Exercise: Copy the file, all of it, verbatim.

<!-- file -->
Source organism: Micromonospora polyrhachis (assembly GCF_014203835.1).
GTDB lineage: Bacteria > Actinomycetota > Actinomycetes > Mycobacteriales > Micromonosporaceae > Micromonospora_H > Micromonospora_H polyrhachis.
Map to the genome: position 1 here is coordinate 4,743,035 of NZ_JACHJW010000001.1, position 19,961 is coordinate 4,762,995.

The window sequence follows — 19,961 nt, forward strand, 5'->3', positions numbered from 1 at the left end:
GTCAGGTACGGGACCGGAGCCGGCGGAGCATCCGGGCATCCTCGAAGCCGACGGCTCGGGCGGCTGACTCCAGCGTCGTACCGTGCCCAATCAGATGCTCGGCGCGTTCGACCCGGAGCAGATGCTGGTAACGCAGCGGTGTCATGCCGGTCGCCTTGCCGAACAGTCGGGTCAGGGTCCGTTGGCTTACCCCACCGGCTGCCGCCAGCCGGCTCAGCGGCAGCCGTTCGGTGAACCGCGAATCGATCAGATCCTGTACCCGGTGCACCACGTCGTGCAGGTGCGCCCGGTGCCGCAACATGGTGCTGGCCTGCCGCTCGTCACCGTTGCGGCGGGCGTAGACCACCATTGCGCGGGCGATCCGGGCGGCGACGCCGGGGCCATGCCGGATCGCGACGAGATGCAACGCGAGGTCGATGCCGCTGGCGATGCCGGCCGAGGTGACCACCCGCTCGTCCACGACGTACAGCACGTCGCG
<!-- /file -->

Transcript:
Source organism: Micromonospora polyrhachis (assembly GCF_014203835.1).
GTDB lineage: Bacteria > Actinomycetota > Actinomycetes > Mycobacteriales > Micromonosporaceae > Micromonospora_H > Micromonospora_H polyrhachis.
Map to the genome: position 1 here is coordinate 4,743,035 of NZ_JACHJW010000001.1, position 19,961 is coordinate 4,762,995.

The window sequence follows — 19,961 nt, forward strand, 5'->3', positions numbered from 1 at the left end:
GTCAGGTACGGGACCGGAGCCGGCGGAGCATCCGGGCATCCTCGAAGCCGACGGCTCGGGCGGCTGACTCCAGCGTCGTACCGTGCCCAATCAGATGCTCGGCGCGTTCGACCCGGAGCAGATGCTGGTAACGCAGCGGTGTCATGCCGGTCGCCTTGCCGAACAGTCGGGTCAGGGTCCGTTGGCTTACCCCACCGGCTGCCGCCAGCCGGCTCAGCGGCAGCCGTTCGGTGAACCGCGAATCGATCAGATCCTGTACCCGGTGCACCACGTCGTGCAGGTGCGCCCGGTGCCGCAACATGGTGCTGGCCTGCCGCTCGTCACCGTTGCGGCGGGCGTAGACCACCATTGCGCGGGCGATCCGGGCGGCGACGCCGGGGCCATGCCGGATCGCGACGAGATGCAACGCGAGGTCGATGCCGCTGGCGATGCCGGCCGAGGTGACCACCCGCTCGTCCACGACGTACAGCACGTCGCG